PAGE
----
Iceland Mag

9 Reykjavik

Iceland Mag


Jarlhettur Mountain Ridge: Breathtaking short film shot during a hike through one of Iceland's most desolate areas

By Jón Kaldal

  • Stunning The peaks of Jarlhettur Mountain Ridge were formed in a sub-glacial eruption during Ice Age. The ridge extends 14 km (8.7 mi) from west to east along the southeast edge of Langjökull glacier in the central highlands. Screenshot from video, see below.

The peaks of Jarlhettur Mountain Ridge rise from a plain of gravel and black sand desert in one of Iceland’s most desolate areas. As most of Iceland’s central highlands it’s been burnt by volcanoes for centuries and then gnawed naked by the relentless ferocity of long, cold and windy winters. 


Ólafur Már Björnsson Opthalmologist (a medical doctor who specialises in eye and vision care) by day and an avid mountaineer and videographer in his spare time.

The mountain ridge extends 14 km (8.7 mi) from west to east along the southeast edge of Langjökull, Iceland’s second largest glacier. The stunningly beautiful 20 palagonite peaks were formed in a sub-glacial eruption during Ice Age. Highest of the peaks is Innsta-Jarlhetta rising 1.084 meters (3.556 ft) above see level.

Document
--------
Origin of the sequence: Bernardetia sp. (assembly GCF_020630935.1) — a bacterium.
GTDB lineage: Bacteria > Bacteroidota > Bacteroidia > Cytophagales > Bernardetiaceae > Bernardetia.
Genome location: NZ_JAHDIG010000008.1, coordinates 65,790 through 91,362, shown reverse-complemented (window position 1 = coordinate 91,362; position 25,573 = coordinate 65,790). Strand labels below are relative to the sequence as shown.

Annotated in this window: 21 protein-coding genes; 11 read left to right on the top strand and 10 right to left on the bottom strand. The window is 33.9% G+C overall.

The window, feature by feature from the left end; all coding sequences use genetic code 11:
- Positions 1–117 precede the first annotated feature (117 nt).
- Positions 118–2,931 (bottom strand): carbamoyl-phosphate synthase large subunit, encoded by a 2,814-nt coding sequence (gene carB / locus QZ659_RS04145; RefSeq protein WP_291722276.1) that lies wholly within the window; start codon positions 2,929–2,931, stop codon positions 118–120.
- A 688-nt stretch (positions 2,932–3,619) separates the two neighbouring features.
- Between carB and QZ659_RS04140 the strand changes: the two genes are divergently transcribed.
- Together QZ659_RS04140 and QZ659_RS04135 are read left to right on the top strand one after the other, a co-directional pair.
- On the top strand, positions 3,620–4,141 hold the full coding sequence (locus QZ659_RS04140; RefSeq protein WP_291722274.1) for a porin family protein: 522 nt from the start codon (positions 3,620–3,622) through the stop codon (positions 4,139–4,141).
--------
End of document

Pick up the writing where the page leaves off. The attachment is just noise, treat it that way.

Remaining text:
Medical doctor, videographer and mountaineer Ólafur Már Björnsson has just published this brilliant short film shot during a hike in the area. The footage was captured from the ground and also from above with a drone creating a beautiful perspective.


According to the Icelandic Web of Science (IWS) lately geologists have been paying increased attention to the palagonite formation in Iceland, partly because similar formations apparently exist on the planet Mars. The palagonite is mostly formed in sub-glacial or under water eruptions.

Read more: A guide to Iceland’s glaciers, what to do there & their claim to fame

IWS reports that contemporary eruptions of this type have been observed and investigated at Katla volcano in Mýrdalsjökull glacier 1918, Surtsey island 1963 (submarine), and Grímsvötn volcano in Vatnajökull glacier (1934, 1996, 1998). Well known palagonite hills and mountains close to the capital are Helgafell, Hengill, Bláfjöll, and ridges on Reykjanes Peninsula.

Iceland Tourist Association (ITA) operates a mountain hut ​at the foot of the westernmost peak of the Jarlhettur Mountain Ridge. It's located by lake Hagavatn in a vegetated dell at the edge of Langjökull glacier. It was built in 1942 and accommodates twelve people. See ITA's website for availability.

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